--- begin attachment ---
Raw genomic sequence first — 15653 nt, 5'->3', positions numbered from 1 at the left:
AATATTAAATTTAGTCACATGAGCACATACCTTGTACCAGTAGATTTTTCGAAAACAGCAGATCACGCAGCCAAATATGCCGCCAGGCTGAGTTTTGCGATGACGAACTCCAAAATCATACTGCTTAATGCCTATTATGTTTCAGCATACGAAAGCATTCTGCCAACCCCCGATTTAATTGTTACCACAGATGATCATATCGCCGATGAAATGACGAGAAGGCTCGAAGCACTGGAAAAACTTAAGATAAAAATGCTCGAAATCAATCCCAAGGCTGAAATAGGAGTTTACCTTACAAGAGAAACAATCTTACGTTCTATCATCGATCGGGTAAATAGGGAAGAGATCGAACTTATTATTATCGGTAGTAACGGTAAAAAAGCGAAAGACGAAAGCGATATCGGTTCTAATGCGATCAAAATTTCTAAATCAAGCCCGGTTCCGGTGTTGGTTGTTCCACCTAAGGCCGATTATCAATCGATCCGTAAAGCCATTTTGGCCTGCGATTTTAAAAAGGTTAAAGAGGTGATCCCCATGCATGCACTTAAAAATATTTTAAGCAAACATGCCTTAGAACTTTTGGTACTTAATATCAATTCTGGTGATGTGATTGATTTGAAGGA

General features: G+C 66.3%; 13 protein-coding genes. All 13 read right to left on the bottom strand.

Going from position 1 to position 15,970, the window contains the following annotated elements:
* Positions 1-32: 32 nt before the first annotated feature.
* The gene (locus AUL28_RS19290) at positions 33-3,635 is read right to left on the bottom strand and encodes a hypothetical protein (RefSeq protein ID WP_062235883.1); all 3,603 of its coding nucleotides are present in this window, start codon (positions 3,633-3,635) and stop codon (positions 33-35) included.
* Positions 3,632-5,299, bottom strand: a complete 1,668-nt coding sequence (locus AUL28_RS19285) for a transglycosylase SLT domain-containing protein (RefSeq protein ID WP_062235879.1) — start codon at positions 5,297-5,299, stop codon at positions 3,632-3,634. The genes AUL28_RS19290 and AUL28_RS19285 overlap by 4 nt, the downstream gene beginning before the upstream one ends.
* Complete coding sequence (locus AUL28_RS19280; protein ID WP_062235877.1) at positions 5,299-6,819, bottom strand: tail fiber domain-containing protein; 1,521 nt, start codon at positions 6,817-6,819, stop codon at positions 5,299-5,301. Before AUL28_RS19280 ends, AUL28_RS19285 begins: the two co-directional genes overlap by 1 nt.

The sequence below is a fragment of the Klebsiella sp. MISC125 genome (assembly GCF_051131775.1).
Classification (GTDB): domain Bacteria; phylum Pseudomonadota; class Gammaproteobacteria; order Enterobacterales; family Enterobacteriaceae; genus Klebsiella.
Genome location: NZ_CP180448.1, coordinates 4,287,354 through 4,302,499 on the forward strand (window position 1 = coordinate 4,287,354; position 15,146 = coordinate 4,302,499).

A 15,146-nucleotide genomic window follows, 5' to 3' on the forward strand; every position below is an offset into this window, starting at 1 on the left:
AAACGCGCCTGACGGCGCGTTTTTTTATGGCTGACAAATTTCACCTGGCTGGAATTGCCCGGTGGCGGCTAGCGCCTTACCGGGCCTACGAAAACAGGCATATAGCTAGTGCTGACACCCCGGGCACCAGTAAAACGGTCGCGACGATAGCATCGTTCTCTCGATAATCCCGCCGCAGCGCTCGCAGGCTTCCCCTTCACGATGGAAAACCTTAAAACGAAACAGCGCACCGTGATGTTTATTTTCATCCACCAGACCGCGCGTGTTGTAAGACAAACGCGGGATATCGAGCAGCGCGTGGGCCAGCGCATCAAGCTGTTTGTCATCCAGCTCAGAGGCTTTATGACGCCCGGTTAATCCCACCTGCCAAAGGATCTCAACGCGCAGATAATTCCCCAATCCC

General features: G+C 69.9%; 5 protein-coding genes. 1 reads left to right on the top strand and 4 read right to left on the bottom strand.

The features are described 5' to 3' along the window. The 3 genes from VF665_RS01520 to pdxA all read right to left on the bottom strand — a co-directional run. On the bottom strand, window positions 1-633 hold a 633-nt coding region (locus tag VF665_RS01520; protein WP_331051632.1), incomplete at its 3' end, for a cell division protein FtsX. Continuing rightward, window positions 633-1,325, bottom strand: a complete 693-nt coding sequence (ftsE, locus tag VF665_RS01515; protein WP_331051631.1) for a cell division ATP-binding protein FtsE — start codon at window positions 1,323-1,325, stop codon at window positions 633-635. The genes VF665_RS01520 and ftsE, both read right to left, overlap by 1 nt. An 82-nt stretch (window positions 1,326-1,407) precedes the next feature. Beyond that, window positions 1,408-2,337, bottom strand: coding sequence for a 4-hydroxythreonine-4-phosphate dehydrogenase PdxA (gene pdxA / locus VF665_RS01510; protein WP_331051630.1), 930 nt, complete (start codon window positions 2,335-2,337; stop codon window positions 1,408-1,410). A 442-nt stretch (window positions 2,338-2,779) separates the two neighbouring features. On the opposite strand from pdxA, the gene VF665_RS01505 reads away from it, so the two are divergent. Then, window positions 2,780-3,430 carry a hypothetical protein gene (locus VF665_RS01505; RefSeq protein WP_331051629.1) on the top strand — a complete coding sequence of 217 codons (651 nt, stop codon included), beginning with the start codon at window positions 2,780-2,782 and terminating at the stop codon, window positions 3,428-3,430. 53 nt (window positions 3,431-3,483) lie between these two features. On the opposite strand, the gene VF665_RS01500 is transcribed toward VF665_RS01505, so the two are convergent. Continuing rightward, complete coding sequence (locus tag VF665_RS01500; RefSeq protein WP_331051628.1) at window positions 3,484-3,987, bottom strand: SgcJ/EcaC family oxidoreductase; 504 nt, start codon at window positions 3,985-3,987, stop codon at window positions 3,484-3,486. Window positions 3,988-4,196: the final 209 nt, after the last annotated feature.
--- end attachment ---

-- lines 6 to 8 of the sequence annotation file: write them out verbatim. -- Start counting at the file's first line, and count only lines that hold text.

* The gene (locus AUL28_RS19290) at positions 33-3,635 is read right to left on the bottom strand and encodes a hypothetical protein (RefSeq protein ID WP_062235883.1); all 3,603 of its coding nucleotides are present in this window, start codon (positions 3,633-3,635) and stop codon (positions 33-35) included.
* Positions 3,632-5,299, bottom strand: a complete 1,668-nt coding sequence (locus AUL28_RS19285) for a transglycosylase SLT domain-containing protein (RefSeq protein ID WP_062235879.1) — start codon at positions 5,297-5,299, stop codon at positions 3,632-3,634. The genes AUL28_RS19290 and AUL28_RS19285 overlap by 4 nt, the downstream gene beginning before the upstream one ends.
* Complete coding sequence (locus AUL28_RS19280; protein ID WP_062235877.1) at positions 5,299-6,819, bottom strand: tail fiber domain-containing protein; 1,521 nt, start codon at positions 6,817-6,819, stop codon at positions 5,299-5,301. Before AUL28_RS19280 ends, AUL28_RS19285 begins: the two co-directional genes overlap by 1 nt.